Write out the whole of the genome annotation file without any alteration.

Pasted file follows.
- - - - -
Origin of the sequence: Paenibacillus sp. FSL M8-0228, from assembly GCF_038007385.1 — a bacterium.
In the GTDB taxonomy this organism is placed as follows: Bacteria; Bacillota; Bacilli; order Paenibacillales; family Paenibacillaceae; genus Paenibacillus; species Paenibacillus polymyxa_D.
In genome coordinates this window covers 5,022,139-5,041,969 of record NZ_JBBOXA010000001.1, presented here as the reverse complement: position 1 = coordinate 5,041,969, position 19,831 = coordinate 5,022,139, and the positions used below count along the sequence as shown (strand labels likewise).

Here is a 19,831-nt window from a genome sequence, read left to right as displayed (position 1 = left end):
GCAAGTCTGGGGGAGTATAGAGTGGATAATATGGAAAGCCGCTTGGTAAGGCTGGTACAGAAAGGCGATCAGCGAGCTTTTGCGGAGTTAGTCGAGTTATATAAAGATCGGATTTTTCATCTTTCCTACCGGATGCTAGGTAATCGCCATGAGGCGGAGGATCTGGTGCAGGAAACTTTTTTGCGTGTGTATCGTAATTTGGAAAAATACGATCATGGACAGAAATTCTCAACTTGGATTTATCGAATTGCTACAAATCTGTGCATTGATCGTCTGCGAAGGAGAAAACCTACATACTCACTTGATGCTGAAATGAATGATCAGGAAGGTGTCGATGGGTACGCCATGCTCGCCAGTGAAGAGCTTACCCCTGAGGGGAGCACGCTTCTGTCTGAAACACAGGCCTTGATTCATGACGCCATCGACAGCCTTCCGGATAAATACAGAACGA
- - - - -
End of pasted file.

Origin of the sequence: Paenibacillus sp. FSL M8-0228, from assembly GCF_038007385.1 — a bacterium.
In the GTDB taxonomy this organism is placed as follows: Bacteria; Bacillota; Bacilli; order Paenibacillales; family Paenibacillaceae; genus Paenibacillus; species Paenibacillus polymyxa_D.
In genome coordinates this window covers 5,022,139-5,041,969 of record NZ_JBBOXA010000001.1, presented here as the reverse complement: position 1 = coordinate 5,041,969, position 19,831 = coordinate 5,022,139, and the positions used below count along the sequence as shown (strand labels likewise).

Here is a 19,831-nt window from a genome sequence, read left to right as displayed (position 1 = left end):
GCAAGTCTGGGGGAGTATAGAGTGGATAATATGGAAAGCCGCTTGGTAAGGCTGGTACAGAAAGGCGATCAGCGAGCTTTTGCGGAGTTAGTCGAGTTATATAAAGATCGGATTTTTCATCTTTCCTACCGGATGCTAGGTAATCGCCATGAGGCGGAGGATCTGGTGCAGGAAACTTTTTTGCGTGTGTATCGTAATTTGGAAAAATACGATCATGGACAGAAATTCTCAACTTGGATTTATCGAATTGCTACAAATCTGTGCATTGATCGTCTGCGAAGGAGAAAACCTACATACTCACTTGATGCTGAAATGAATGATCAGGAAGGTGTCGATGGGTACGCCATGCTCGCCAGTGAAGAGCTTACCCCTGAGGGGAGCACGCTTCTGTCTGAAACACAGGCCTTGATTCATGACGCCATCGACAGCCTTCCGGATAAATACAGAACGA